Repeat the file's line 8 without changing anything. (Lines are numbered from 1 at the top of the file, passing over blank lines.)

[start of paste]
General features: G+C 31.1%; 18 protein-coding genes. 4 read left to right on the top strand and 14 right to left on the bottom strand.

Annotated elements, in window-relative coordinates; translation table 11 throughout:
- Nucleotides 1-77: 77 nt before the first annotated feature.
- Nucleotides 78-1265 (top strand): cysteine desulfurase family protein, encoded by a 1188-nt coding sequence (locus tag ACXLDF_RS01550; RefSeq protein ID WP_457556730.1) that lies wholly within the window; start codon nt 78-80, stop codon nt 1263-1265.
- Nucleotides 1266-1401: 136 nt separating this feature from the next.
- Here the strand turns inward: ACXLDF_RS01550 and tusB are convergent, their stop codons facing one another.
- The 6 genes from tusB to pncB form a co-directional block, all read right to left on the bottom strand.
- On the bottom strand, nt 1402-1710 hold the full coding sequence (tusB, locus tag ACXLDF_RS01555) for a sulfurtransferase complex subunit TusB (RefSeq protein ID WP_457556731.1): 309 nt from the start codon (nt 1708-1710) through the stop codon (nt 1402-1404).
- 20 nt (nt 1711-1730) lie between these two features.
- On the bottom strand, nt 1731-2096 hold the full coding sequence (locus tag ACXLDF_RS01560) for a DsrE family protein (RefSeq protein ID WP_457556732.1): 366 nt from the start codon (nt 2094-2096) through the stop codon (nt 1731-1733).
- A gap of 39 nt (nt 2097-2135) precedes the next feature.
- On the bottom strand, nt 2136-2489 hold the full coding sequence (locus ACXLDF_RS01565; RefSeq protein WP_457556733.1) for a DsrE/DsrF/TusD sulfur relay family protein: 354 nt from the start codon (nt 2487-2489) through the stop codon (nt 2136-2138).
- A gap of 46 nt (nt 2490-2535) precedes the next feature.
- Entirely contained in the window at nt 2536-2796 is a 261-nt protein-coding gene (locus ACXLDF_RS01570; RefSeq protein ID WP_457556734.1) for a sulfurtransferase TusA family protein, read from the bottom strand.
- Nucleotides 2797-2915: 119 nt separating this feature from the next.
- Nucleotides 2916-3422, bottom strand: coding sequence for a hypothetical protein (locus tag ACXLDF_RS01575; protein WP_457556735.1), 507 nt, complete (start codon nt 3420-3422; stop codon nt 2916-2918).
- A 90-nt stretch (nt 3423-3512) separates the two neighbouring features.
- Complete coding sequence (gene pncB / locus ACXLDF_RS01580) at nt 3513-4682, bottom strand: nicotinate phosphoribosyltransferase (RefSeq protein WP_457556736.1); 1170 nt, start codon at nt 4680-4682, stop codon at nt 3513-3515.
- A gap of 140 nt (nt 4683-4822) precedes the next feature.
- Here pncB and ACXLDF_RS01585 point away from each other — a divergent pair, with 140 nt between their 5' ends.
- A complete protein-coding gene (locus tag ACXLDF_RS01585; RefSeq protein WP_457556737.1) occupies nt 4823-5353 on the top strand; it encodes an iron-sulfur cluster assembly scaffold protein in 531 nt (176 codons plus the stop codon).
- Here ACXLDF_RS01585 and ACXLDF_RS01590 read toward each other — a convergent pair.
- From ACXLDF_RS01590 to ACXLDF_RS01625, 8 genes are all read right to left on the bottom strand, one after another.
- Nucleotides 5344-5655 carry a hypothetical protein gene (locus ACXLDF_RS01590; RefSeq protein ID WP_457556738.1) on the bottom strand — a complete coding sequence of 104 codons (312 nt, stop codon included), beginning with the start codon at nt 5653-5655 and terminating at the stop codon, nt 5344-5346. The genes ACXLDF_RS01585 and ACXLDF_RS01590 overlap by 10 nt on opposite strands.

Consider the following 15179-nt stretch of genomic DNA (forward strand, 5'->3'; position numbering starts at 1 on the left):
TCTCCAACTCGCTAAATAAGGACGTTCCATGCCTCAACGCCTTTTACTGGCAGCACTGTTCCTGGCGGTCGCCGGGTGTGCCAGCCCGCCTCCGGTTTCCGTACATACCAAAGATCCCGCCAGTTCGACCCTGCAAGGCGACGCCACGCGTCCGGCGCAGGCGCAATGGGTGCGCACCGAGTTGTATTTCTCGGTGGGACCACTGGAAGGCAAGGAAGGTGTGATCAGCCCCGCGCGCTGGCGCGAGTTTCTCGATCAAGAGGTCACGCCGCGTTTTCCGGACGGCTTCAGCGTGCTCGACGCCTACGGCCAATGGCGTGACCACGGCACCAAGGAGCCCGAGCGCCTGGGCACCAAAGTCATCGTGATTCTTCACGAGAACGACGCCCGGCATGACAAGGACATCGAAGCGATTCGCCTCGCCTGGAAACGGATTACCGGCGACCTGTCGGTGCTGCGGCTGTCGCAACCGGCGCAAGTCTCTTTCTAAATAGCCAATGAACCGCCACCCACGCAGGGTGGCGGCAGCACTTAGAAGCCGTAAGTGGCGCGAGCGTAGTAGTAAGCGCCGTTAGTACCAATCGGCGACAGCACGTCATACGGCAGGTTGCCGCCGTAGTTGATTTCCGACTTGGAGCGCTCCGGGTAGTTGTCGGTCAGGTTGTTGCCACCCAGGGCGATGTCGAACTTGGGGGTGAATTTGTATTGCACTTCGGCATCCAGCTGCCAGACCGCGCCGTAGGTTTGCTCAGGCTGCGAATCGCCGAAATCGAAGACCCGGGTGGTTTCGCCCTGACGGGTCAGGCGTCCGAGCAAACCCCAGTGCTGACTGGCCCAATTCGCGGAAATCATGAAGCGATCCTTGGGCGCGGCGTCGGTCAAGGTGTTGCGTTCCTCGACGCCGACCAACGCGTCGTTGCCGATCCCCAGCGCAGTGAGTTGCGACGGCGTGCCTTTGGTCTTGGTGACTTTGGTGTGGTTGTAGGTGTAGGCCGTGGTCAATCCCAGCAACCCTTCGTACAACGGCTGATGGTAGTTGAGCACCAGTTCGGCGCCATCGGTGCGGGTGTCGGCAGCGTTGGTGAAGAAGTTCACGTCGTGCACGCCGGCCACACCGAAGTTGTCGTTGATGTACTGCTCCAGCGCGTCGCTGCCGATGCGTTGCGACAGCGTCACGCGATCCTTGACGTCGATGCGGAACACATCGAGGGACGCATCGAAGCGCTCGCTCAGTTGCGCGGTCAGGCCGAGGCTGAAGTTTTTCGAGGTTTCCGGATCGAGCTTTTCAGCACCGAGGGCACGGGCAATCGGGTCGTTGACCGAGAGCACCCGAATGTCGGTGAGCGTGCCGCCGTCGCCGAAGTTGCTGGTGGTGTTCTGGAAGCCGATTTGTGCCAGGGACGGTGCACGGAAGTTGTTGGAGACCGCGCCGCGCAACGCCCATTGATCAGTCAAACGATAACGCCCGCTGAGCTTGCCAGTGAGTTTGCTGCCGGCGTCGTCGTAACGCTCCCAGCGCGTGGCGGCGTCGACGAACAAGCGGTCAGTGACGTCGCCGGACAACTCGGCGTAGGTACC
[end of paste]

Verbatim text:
- On the bottom strand, nt 1402-1710 hold the full coding sequence (tusB, locus tag ACXLDF_RS01555) for a sulfurtransferase complex subunit TusB (RefSeq protein ID WP_457556731.1): 309 nt from the start codon (nt 1708-1710) through the stop codon (nt 1402-1404).